Model Boat Mayhem - Forum

Technical, Techniques, Hints, and Tips => Glue etc. => Topic started by: FishdockBob on October 06, 2008, 11:35:41 PM

Title: Glue test. Gorilla/Flex/Loctite/JB Weld Youtube.
Post by: FishdockBob on October 06, 2008, 11:35:41 PM
I am hoping to plate my hull that I have built with plasticard (10 thou of an inch), but am not sure what glue to use, its a wooden planked hull that has had two coats of poly resin applied to it. I was thinking along the lines of evostick or some other kind of contact adheisive. But was hoping some one who has maybe done this kind of work, could advise me. Thankyou.

Bob...
Title: Re: Glue advice
Post by: FishdockBob on October 07, 2008, 01:55:46 PM
The above should read "I am hoping to plate my hull, that I have built with plasticard"  and not that I have built the hull out of plasticard. But that I want to plate a wooden hull that has had 2 coats of resin with plasticard. Phew if only I had put that comma in the right place... {-) :D

Bob...
Title: Re: Glue advice
Post by: DickyD on October 07, 2008, 01:59:09 PM
Pardon ?  :-\
Title: Re: Glue advice
Post by: FishdockBob on October 07, 2008, 02:24:52 PM
Sorry for the confusion  ;)
Title: Re: Glue advice
Post by: FishdockBob on October 07, 2008, 02:25:41 PM
Just for you DickyD "What glue do I use for sticking plastic to cured  resin ?... O0

Bob...
[/quote]
Title: Re: Glue advice
Post by: FishdockBob on October 07, 2008, 02:27:36 PM
 :-\ :-\
Title: Re: Glue advice
Post by: dreadnought72 on October 07, 2008, 02:36:01 PM
Evostick would be fine. Do paint over it all, though!

Andy #1963
Title: Re: Glue advice
Post by: John W E on October 07, 2008, 03:10:48 PM
Hi there

When I built the Moray Firth the coaster, I plated the hull, the same way as you - using plasticard - and, I used Superglue to glue the plates the hull - which was the same style of hull as yours - wooden hull (coated with polyester resin).  There must be approx 500 plates on the Moray Firth's hull and none have come off YET  O0   My model has been around for about 8-9 year and despite what Dicky things  :P it has been in the water a lot more times than Dicky has had baths  :P :D :D :D and it has the bluebird battle scars to prove it - ask Riggers what that means  :D O0  (as in operator not watching where the model is going whilst steering and the model tries to climb out of the lake).

Aye
john
bluebird
Title: Re: Glue advice
Post by: DickyD on October 07, 2008, 03:19:10 PM
Hi there

 My model has been around for about 8-9 year and despite what Dicky things  :P it has been in the water a lot more times than Dicky has had baths  :P :D :D :D and it has the bluebird battle scars to prove it - ask Riggers what that means  :D O0  (as in operator not watching where the model is going whilst steering and the model tries to climb out of the lake).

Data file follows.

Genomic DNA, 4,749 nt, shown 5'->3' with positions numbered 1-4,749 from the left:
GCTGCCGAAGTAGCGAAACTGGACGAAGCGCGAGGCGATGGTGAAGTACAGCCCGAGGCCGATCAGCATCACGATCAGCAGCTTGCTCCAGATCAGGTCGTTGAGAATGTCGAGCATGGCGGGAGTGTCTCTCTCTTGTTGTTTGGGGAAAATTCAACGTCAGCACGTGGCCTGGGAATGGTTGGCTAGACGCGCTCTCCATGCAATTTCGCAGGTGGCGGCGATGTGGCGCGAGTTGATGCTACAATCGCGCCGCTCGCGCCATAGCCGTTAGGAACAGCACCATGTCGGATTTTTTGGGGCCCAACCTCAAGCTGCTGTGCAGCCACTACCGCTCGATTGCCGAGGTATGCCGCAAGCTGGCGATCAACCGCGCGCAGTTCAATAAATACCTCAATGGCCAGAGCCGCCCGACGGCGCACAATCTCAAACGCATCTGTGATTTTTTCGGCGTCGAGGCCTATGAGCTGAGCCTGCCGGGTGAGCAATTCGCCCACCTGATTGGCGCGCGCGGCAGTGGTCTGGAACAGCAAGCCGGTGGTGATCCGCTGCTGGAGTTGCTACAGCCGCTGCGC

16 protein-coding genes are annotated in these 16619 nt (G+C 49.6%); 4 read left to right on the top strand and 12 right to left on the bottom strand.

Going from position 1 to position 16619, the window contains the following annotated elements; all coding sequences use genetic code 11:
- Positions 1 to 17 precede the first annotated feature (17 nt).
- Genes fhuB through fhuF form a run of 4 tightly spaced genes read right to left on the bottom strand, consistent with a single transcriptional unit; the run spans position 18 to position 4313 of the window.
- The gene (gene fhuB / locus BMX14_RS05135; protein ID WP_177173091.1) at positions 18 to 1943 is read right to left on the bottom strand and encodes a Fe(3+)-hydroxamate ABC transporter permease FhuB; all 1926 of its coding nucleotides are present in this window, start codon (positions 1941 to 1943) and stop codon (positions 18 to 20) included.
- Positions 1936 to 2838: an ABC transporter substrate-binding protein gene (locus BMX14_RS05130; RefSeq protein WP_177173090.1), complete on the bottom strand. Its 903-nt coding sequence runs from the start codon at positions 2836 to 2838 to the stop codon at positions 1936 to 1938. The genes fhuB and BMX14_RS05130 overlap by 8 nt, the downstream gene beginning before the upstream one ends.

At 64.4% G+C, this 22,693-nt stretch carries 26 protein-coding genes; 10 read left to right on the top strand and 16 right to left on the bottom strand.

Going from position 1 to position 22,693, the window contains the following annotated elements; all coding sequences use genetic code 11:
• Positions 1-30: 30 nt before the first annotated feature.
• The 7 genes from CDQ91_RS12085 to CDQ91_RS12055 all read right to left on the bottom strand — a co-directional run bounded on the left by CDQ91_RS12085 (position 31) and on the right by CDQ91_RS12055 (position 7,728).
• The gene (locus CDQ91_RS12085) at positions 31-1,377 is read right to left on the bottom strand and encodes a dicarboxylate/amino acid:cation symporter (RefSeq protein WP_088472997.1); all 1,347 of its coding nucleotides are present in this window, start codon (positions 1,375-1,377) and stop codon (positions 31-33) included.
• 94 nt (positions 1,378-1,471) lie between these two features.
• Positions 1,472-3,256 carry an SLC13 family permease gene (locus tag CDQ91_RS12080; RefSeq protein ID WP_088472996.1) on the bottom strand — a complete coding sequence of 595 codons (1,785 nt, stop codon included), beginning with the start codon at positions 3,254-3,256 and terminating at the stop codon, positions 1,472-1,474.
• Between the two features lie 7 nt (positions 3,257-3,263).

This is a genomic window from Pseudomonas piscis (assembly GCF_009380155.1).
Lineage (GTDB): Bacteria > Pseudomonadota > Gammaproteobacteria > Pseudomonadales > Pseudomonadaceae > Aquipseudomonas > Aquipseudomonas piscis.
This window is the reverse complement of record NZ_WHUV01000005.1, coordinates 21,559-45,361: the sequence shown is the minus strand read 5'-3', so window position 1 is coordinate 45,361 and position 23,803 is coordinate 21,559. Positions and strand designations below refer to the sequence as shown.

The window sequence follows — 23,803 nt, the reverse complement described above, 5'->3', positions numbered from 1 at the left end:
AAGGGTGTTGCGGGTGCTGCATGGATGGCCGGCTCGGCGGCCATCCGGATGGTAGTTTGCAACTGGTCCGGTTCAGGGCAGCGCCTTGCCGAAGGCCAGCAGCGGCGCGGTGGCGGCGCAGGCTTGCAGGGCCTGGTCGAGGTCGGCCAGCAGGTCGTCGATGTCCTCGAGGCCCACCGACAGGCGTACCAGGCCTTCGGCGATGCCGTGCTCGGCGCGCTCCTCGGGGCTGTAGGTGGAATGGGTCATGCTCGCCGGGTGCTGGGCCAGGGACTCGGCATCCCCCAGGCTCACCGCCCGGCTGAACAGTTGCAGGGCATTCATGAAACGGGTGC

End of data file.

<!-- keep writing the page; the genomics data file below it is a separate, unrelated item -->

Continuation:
Aye
john
bluebird

I haven't got a bath, I have a wet room.  ::)

My boat hid itself in a bush alongside the lake whilst I wasn't looking, but fortunately we could hear it as it has a sound system. :embarrassed:
Title: Re: Glue advice
Post by: FishdockBob on October 07, 2008, 03:29:27 PM
Thankyou very much Dreadnought72 for confirming the Evostick route, my thoughts were to glue with Evostick then consolidate everything with another thin coat of resin, then paint on top. Bluebird again thankyou for your advice, unfortunately I get a very severe reaction with CA,s. I have read that a few of the lads on here now use the odorless type CA. I may try this product in the future, and hopefully show no reaction. Thanks again for your time.

Bob..
Title: Re: Glue advice
Post by: FishdockBob on October 07, 2008, 03:35:50 PM
                                                                                                                                                                                                                                                                      - ask Riggers what that means :D O0  (as in operator not watching where the model is going whilst steering and the model tries to climb out of the lake).

Aye
john
bluebird


Hmmmmmm an amphibious boat eh, An intersting concept.  ;) ;)
Title: Re: Glue advice
Post by: Colin Bishop on October 07, 2008, 03:46:51 PM
I also get a bad reaction to standard CA. One whiff and it's 3 days severe hayfever symptoms. I can tolerate the odourless stuff but wouldn't want to use it on a large job. Also it doesn't seem to stick quite so well without using an accelerator. In your case Evostick would seem top be the way to go.

Colin
Title: Re: Glue advice
Post by: FishdockBob on October 07, 2008, 04:11:55 PM
Its strange isnt it Colin how it dosen,t affect some people. There,s a lad who lives near me who often spends 8-10 hours a day 6-7 days a week building model boats in an unventilated w/shop and has done for the last twenty or so years and the biggest part of his builds are with CA,s and he dosent, or hasent suffered any reaction at all.
I do suffer with an asthma type condition through 15 years or so shotblasting/paint spraying mostley ships hulls/tanks etc, so have to watch what materials I am using.
Title: Re: Glue advice
Post by: John W E on October 07, 2008, 04:43:31 PM

Hi there FishDockBob - if you send a pm to this guy here on this Forum - StarLocAdhesives/FiveStar - he specialises in different types of glues/Superglue etc., and he really to me is the best one to give advice about Glues.  O0